3. Abdominal surgery- My abdomen had the front and back tires of a freight truck roll over it.  Therefore it got trashed.. What Im left with is excessive scarring both externally and internally from my intestines being damaged, taken apart, then put back together.. and some damage to my spleen and stomach.  Although the skin has grown beautifully back together, it has no pores in it.. therefore it not only doesn’t breathe, but it is very tight, swollen, and fragile.  The skin rips back open often and hurts. The surgeon will place balloon expanders under my breasts and “grow” the skin that wasn’t affected by inflating it with saline over a month.. he will them remove the new skin, stretch the stretched skin over it and tack it down.
4. Leg Surgery- My leg still has another foot of skin to grow.  It is healing well. It is very very tight and also lacks pores.  Because of this, it overheats, rips open, and I struggle to walk normally.. extending my leg straight back in a stride position is very difficult because the skin is so tight.. This is why biking is less painful because my legs are staying angled and bent.  He will put expanders under the original skin, expand with saline over 1.5 months, remove all new skin (which will now provide an anchor and is rich with new vessels and dermal layers), and then tack the stretched skin over the affected area.
5. Coccyx/buttocks surgery- When I was dragged, my seat along with the pavement literally ripped a saucer size hole in the crack of my tookus.  I was ripped open all the way to my coccyx bone (They said when they laid me on the OR table, they could look right up at the bones). **Gross**.  Thankfully the giant hole in my butt is now flapped and healed, however my lower back and buttocks are not attached to the bones.. so he will need to make a incision along the coccyx bone, open a flap and sew me from the inside out.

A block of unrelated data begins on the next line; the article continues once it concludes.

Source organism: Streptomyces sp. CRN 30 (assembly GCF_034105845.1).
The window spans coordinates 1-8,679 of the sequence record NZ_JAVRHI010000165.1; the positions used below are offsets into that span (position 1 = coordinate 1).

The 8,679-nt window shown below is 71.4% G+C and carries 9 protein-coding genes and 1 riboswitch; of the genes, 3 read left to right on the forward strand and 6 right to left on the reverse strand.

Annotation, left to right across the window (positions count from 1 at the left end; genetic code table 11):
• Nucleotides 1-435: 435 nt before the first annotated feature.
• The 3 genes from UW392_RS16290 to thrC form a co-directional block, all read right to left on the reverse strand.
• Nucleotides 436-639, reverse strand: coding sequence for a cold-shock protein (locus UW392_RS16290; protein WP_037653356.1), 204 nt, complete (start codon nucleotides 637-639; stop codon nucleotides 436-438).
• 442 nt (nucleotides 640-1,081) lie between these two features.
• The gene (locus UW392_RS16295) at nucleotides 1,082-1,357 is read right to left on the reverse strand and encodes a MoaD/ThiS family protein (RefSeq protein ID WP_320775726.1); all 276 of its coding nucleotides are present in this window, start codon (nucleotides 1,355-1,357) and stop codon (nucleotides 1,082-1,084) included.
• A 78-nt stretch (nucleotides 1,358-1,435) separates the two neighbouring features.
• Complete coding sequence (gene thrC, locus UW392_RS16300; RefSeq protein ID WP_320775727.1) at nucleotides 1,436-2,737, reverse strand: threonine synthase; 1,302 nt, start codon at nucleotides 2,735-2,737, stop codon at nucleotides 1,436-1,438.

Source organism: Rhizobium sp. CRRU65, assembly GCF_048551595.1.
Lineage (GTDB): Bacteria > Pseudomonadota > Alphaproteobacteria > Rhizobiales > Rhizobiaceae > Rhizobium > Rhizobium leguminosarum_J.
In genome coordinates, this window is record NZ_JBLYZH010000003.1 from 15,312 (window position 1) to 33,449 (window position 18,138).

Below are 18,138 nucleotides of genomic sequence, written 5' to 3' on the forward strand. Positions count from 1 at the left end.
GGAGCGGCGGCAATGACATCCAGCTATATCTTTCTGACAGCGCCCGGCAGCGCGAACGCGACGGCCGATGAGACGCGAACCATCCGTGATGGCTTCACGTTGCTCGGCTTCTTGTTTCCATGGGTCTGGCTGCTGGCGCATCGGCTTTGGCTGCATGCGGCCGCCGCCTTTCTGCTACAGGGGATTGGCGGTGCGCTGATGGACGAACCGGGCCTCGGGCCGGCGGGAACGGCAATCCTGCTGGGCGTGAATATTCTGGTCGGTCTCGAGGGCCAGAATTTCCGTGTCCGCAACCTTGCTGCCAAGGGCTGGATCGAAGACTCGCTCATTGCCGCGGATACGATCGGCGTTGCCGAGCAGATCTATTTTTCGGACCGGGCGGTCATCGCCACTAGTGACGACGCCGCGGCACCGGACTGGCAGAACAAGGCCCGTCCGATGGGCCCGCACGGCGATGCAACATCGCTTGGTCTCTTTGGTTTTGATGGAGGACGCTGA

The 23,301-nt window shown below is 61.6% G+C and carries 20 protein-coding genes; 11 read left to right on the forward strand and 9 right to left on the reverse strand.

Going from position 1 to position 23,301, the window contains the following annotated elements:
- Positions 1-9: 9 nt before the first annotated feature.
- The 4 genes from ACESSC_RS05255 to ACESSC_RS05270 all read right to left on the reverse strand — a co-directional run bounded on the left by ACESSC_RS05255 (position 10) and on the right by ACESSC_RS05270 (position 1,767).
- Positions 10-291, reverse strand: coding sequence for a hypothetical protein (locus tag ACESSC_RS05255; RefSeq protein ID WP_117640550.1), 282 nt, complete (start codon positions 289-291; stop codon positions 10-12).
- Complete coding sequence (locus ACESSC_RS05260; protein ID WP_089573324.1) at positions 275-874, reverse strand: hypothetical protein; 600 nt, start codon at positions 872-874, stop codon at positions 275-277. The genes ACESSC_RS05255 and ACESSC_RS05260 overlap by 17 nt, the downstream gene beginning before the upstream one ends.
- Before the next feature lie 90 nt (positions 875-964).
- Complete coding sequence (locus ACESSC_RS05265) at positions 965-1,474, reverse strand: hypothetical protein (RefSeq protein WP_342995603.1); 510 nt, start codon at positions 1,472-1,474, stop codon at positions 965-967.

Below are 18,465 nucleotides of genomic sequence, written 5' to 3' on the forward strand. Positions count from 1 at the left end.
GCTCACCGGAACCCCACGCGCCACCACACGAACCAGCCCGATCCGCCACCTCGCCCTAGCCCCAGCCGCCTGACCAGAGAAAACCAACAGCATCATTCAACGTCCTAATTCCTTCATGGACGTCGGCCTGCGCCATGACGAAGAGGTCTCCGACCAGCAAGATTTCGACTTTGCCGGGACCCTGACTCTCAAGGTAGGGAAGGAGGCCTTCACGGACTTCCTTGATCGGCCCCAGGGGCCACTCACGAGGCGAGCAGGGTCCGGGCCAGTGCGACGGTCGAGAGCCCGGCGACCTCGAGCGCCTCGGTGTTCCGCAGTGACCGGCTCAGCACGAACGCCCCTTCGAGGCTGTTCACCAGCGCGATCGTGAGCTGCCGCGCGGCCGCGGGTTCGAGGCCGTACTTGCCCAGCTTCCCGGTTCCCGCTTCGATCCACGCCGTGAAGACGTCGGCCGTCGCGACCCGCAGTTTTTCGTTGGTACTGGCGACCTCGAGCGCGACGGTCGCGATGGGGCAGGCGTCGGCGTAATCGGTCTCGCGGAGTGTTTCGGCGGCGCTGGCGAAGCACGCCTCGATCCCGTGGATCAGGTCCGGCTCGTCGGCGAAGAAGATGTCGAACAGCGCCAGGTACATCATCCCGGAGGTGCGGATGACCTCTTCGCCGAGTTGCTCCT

6.  Vena Cava Removal- We aren’t sure this one can be completed… Due to the duration of time after all surgeries are completed. I had a filter placed outside my heart when I was critical because I had so much blood given in such a fast amount of time.. I was at high risk of blood clots.  The vascular surgeon said that leaving it in could be dangerous since I have Cryoglobulenemia which is a blood disorder and I might get clots lodged in the filter not allowing veinous return..
They remove this through the carotid artery.
So, thats what I have left to do before I can be released from medical care and move on… In the meantime, I am trying to maintain my “temple” as it heals.. and keep it as strong and healthy as possible in preparations for the various surgeries I have ahead.
Thank you for your love.  Thank you for your support.  Thank you for your prayers.
With a persevering heart,
Colleen Kelly Alexander

2 responses »

  1. My sweet friend…. thank you, as always, for being YOU, and for sharing stuff such as this. You are a blessing, a gift, and yes, saved by the grace of God, in SO many ways! And, when I read this: “So, thats what I have left to do before I can be released from medical care and move on… In the meantime, I am trying to maintain my “temple” as it heals.. and keep it as strong and healthy as possible in preparations for the various surgeries I have ahead.” all I could think was YAH! you GO girl :- D you have done a fine job, thus far, in maintaining your temple and keeping it strong and healthy, as much as possible….

    Love you, my friend! and miss you all lots. Sending you BIG hugs and continuous prayers.

  2. Dear Colleen- thank you for truly letting us peek into the intricacies of everything you have been dealing with. ONLY by God’s grace, strength & healing hand has this all been possible- your perseverance, courage & growing, glowing good health are a testimony to your faith & HIS faithfulness. I also thank God for every person- family, friends & medical, who has aided in your recovery. A SPECIAL “back-slap” to your awesome husband, Sean!!! We continue to lift you up and send healing prayers your way- you ARE AMAZING!!!! Love & hugs!!!